• 25 BCE Earliest evidence for geared water-mills in Vitruvius’ “On Architecture”
  • 43 CE – Roman army brings first German basalt quern stones to Britain
  • 77 CE – Pliny’s “Natural History” describes natural processes and volcanoes
  • 200 CE – Earliest archaeological finds of rotary querns in Scandinavia in Stavanger, Norway
  • 200 CE – Geared and water driven mills becoming widespread in Rome
  • 300 CE – Finds of stationary boulder-bottomed rotary querns throughout Scandinavia
  • 400 CE – First portable rotary querns in Norway
  • 500 CE – Waterwheel driven rotary mills are primary type in Rome and much of Mediterranean
  • 700 CE – First quarrying of millstones in Hyllestad, Norway
  • 855 CE – Certification agreement between Mayen and Niedermendig quarries in Germany for Millstone production
  • 1000 CE – Water mills first appear in Norway

Types of Stones Used for Millstones

Strom (1820) classified quern stones into 3 categories:

  • Millstones that required no surface dressing (eg. vesicular basalt from Mayen)
  • Intermittent grinding with sand (eg.Hyllestad garnet/mica schist)
  • Periodic hewing of furrows (eg. granites and sandstones)

Norway was dominated by querns made of local rock, usually schist or gneiss. Hyllestad was the major supplier of garnet/mica/kyanite schist quern stones for Scandinavia. Hyllestad stones were found in some North Atlantic settlements, most likely brought with them when they settled. In Rogaland (region in SW of Norway) the quern stones were often made from erratics (rocks that have been transported and dropped by glaciers, found all over fields in Norway). Some of the earliest rotary querns in Scandinavia used local boulders that were carved and used as the bottom stone of the quern.

Mayen Basalt stones were found in Denmark and much of Europe, but did not extend much into Norway or Sweden. Mayen Basalt was the preferred stone in much of Northern Europe since Roman expansion. Local stone was still often used due to cost of transport of stones, even if it was not as efficient (eg.Sandstone).

Hyllestad/Norwegian Garnet/mica schist

The Hyllestad garnet/mica/kyanite schist are metasedimentary rocks, meaning that they were once ocean bottom sediments that were uplifted and compressed, undergoing pressure and temperature change, during the Caledonian mountain building event during the Paleozoic (starting 500 mya). Schist is a mid-grade metamorphic rock in which one of the diagnostic characteristics is the linear alignment of mica grains with some crystal differentiation and some metamorphic mineral formation (eg. Garnet and staurolite).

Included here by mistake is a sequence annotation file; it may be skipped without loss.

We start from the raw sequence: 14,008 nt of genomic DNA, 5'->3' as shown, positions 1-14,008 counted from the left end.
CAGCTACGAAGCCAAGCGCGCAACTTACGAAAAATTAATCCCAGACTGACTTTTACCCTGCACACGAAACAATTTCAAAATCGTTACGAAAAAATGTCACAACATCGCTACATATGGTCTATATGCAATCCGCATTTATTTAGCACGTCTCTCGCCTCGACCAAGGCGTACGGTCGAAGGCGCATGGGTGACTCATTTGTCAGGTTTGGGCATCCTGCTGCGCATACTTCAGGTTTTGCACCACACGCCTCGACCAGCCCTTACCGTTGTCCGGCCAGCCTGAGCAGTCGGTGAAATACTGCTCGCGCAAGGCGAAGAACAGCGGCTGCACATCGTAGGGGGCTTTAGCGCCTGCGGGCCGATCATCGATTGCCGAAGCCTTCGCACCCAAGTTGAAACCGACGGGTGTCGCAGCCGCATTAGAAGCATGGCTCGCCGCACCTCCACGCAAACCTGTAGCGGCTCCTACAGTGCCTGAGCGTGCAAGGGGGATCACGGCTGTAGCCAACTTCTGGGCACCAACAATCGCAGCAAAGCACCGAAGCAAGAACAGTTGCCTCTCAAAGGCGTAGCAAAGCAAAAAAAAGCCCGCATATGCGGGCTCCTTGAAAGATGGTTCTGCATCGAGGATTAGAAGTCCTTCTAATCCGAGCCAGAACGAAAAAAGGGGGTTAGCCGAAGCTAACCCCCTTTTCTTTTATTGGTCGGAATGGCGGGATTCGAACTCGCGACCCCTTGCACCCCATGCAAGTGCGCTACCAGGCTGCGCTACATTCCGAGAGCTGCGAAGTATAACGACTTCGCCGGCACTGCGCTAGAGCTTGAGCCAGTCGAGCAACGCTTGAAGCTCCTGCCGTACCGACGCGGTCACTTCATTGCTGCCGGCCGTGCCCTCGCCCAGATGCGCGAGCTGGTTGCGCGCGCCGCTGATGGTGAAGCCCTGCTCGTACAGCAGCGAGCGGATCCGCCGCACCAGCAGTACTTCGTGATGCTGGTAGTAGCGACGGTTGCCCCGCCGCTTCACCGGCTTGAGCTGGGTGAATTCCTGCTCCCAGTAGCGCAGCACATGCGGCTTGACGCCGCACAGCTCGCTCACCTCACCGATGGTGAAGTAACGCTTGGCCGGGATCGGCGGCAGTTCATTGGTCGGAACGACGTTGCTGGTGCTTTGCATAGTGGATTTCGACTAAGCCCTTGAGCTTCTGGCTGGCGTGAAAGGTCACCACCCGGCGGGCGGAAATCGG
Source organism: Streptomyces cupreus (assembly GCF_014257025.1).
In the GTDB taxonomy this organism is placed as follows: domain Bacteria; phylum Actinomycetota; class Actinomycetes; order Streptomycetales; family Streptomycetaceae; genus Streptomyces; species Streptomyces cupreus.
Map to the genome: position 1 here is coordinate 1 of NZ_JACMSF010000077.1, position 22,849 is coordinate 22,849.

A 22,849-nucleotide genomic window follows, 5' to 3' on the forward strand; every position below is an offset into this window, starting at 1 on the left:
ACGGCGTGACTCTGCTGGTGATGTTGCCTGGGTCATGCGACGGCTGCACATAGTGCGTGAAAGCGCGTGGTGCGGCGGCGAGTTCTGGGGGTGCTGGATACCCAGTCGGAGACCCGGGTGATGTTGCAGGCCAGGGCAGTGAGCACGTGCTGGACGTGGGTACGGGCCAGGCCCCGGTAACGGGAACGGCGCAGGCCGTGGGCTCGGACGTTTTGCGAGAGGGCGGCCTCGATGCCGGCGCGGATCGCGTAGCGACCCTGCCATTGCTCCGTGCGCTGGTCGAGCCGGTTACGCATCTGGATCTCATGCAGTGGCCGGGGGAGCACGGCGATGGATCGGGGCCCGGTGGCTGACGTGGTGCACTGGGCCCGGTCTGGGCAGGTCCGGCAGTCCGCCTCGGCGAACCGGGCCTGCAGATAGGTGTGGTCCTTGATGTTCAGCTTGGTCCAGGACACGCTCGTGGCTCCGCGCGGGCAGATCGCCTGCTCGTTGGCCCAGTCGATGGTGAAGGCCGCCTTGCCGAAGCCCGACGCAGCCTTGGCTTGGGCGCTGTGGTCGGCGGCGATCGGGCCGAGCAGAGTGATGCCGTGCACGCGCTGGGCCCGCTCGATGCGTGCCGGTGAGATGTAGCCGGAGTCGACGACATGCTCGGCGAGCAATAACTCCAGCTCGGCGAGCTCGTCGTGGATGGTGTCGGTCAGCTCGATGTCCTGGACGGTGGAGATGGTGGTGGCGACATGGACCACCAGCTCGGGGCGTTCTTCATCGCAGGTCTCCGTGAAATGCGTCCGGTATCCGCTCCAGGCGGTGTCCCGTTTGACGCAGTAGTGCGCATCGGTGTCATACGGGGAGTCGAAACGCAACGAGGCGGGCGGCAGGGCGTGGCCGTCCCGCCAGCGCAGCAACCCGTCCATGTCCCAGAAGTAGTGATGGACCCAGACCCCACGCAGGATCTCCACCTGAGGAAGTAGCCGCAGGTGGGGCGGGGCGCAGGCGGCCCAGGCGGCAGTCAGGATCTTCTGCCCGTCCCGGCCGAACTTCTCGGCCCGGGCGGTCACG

In the quern stones the mica is a softer mineral that is more easily abraded leaving the harder garnets as a grinding surface. 

Mayen/German vesicular basalt

The Mayen basalt is an extrusive igneous rock which was formed in a large lava flow. The lava flow solidified into multiple layers, one of which (the one that was primarily exploited) was columnar basalt. Basalt is a mafic igneous rock, meaning it is made of minerals which contain more iron and magnesium. It is also an aphanitic rock, meaning that it has fine grained (not visible to the naked eye) crystals that formed from fast crystallization on the surface when the lava was extruded. The vesicles in the vesicular basalt are formed from gas that was trapped in the lava as it was crystallizing. These vesicles are continuously exposed as the quern stone is abraded, as they are distributed regularly in the rock, providing a fresh cutting surface continually through the life of the quern stone.



Conclusions / Next Steps

Our first conclusion as mentioned earlier is that modern all-purpose wheat flour is not a good substitute for stone-ground flour. I didn’t mention it on the display but one experimental study found that even the stone-ground flour with the highest rate of extraction had 3 times as much fiber & ash as similar flour ground in a roller mill.

We are continuing our research- at the moment I am looking into sources of information on sifting after flour was ground. We have also found some information on the grains available in Scandinavia and the cooking/baking implements and techniques based on archaeological finds. There’s also some research on finds of bread as a grave good that may give some insight. One of my biggest questions has been about whether leavened bread was even a common food item in Scandinavia at that time? Hopefully some of the archaeological reports we’ve gathered will shed light on that.

We are hoping to convince a friend of ours who works stone to make some quernstones of the right stone to play with. (He seems interested and there is garnet-mica schist in our region.) In the meantime, there are a few historic mills operating in the area that sell stone ground flours of a variety of grains. We are thinking of trying some comparative baking experiments with stone-ground vs roller-mill flour.

We plan to update and expand our display as we learn more. See you this time next year at KASF!

Helena & Ragna